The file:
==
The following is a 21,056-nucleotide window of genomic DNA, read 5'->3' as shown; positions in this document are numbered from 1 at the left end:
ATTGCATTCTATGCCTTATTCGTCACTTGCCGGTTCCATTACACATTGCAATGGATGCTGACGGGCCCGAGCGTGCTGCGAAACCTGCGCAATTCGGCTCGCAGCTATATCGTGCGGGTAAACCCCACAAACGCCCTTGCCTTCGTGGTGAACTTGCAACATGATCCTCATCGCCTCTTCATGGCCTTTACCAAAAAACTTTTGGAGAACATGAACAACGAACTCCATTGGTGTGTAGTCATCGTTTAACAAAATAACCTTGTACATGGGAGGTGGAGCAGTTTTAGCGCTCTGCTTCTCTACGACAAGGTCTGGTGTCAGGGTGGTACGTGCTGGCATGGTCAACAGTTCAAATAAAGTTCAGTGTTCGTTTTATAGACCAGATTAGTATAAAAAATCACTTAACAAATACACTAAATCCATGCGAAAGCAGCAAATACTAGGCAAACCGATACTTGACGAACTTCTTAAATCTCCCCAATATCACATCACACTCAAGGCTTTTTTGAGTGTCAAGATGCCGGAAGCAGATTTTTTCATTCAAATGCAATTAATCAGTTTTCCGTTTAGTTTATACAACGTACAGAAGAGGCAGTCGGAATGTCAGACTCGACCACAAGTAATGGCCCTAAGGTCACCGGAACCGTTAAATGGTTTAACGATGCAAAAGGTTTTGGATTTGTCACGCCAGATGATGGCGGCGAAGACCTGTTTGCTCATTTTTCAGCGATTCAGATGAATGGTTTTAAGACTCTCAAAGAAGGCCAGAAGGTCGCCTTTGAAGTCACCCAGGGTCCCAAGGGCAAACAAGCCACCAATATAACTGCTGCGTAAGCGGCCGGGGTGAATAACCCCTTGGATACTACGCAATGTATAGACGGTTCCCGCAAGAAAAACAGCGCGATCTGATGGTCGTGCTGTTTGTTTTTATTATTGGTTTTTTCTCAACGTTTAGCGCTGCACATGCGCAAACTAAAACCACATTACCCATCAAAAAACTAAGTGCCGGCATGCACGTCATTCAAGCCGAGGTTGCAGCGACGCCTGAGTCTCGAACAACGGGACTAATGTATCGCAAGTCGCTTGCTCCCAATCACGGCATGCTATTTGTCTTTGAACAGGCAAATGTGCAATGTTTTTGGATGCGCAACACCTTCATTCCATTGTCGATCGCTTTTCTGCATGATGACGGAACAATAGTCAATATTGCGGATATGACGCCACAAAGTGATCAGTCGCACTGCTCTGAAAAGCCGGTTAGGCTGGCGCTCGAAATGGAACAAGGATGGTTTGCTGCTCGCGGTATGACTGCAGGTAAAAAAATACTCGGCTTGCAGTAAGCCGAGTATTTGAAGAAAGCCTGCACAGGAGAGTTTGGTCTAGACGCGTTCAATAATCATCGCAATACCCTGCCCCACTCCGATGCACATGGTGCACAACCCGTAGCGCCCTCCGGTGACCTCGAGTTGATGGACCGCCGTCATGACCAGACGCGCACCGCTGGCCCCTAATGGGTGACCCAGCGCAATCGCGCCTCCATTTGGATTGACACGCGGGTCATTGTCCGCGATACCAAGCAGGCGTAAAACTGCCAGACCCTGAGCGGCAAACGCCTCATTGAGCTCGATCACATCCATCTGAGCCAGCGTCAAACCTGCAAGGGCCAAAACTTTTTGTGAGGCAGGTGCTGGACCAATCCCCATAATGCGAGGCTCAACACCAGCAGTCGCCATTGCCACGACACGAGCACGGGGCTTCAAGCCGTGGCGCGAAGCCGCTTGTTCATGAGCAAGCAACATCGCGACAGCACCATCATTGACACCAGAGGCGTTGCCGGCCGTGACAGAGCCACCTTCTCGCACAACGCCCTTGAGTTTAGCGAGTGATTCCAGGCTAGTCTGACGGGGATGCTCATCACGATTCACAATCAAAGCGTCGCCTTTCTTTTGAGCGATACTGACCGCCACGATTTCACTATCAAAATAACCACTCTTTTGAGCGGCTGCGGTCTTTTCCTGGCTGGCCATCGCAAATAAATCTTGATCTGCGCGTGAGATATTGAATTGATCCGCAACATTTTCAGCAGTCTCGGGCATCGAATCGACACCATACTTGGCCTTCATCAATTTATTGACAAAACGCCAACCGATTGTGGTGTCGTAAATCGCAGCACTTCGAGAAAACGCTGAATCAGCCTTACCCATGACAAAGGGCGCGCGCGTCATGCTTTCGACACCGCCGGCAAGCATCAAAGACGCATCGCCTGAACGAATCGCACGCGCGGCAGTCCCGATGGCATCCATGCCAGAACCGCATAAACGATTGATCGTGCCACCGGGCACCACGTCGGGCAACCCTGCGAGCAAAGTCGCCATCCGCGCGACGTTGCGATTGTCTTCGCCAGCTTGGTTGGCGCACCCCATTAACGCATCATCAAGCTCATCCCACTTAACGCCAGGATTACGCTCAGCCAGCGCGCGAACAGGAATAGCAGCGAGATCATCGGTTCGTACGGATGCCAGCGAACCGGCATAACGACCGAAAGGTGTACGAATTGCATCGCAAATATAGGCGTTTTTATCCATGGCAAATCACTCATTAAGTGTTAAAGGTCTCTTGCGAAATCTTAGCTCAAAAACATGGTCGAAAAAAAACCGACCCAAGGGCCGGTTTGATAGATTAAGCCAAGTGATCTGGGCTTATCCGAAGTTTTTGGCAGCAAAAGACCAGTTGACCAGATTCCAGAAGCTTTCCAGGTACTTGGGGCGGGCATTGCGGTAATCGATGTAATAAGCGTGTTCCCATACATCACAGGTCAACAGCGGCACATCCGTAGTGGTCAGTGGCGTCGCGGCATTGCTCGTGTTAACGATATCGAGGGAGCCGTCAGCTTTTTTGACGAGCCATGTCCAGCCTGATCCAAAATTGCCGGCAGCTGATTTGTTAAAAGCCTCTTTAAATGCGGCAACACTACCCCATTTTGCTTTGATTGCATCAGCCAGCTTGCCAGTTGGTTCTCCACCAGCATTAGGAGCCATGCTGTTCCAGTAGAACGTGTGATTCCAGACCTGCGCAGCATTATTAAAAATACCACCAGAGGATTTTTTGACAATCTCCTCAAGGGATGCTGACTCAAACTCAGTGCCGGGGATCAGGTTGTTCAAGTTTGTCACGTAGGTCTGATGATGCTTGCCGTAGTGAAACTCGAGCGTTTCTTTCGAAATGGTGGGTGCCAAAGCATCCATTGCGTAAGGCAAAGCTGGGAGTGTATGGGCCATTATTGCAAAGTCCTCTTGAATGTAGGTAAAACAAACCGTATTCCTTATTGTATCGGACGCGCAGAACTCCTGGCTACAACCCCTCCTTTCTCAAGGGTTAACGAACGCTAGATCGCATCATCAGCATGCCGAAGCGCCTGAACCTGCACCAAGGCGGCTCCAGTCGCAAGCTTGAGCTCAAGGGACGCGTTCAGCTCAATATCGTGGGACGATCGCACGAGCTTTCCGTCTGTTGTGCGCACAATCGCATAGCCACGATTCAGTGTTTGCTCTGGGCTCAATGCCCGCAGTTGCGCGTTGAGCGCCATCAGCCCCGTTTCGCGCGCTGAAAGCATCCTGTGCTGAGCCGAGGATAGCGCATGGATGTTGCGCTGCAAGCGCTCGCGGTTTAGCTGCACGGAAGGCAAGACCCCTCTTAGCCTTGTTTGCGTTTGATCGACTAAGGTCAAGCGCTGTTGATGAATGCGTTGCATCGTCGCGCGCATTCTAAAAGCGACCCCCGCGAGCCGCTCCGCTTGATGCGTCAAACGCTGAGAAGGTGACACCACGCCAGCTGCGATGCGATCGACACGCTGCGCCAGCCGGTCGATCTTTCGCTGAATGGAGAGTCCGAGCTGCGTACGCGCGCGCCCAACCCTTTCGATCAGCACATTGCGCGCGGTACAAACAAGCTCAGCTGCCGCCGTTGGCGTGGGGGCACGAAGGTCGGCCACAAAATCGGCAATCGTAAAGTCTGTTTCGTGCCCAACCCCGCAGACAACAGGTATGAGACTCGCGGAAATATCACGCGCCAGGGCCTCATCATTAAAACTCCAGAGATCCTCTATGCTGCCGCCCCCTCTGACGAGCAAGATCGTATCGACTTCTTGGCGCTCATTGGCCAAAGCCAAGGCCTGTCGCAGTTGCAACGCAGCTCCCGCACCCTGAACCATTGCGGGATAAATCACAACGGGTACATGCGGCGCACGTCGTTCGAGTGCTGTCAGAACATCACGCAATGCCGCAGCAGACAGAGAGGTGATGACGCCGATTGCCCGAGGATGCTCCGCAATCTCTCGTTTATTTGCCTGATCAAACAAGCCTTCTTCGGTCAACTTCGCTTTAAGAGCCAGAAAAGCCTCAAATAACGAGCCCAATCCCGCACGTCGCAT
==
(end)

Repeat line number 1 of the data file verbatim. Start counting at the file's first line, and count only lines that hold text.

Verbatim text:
The following is a 21,056-nucleotide window of genomic DNA, read 5'->3' as shown; positions in this document are numbered from 1 at the left end: